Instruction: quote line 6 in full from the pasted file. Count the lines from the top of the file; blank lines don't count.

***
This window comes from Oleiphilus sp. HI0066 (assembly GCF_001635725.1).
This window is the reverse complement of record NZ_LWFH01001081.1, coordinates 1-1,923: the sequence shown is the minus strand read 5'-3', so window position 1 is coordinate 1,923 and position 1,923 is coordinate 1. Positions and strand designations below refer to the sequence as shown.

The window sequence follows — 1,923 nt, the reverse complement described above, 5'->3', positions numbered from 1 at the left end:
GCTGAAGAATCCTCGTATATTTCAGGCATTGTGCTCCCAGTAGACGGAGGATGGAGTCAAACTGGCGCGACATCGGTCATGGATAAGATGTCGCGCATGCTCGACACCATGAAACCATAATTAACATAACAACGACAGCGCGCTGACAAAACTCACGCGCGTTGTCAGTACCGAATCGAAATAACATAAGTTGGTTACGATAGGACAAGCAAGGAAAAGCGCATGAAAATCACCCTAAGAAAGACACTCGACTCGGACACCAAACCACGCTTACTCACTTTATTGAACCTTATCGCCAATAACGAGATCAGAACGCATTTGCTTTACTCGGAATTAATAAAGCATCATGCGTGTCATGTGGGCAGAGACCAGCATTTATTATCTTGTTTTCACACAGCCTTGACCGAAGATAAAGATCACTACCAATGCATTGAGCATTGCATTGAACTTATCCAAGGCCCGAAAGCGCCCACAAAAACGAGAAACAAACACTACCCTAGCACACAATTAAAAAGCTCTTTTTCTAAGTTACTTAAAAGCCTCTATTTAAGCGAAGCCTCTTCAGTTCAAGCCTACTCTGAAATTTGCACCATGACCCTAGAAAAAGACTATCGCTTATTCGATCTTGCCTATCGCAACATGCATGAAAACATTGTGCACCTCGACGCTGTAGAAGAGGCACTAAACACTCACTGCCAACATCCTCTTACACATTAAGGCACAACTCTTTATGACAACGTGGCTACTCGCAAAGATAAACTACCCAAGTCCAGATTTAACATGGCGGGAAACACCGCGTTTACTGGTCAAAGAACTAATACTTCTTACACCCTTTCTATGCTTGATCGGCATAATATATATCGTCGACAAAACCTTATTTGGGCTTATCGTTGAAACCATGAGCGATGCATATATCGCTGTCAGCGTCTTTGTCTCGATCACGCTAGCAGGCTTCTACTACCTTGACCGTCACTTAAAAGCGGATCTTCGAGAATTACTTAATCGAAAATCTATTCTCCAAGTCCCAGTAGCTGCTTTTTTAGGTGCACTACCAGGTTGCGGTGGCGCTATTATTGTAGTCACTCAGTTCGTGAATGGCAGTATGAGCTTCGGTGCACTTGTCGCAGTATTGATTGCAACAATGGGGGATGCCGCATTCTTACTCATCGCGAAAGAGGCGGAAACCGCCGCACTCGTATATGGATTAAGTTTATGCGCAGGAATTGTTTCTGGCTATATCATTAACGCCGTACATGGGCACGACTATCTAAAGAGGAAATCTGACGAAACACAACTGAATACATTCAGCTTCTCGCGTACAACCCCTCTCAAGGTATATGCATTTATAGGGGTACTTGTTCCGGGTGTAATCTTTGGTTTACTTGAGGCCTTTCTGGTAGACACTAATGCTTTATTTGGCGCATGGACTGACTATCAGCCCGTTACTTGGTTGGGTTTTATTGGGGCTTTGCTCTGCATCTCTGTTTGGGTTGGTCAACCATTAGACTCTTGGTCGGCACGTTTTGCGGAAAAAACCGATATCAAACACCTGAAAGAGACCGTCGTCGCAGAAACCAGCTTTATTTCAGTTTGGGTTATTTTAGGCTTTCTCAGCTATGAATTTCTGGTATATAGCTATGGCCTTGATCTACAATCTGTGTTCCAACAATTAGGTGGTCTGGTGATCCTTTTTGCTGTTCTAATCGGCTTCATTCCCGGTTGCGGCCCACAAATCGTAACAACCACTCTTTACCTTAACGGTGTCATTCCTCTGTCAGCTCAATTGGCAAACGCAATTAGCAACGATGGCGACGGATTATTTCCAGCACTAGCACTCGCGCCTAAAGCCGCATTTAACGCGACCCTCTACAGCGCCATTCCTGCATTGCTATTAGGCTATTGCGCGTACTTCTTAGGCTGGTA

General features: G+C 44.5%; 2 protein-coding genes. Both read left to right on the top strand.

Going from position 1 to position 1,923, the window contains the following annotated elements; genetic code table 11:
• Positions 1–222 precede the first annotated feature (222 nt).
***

Going from position 1 to position 1,923, the window contains the following annotated elements; genetic code table 11: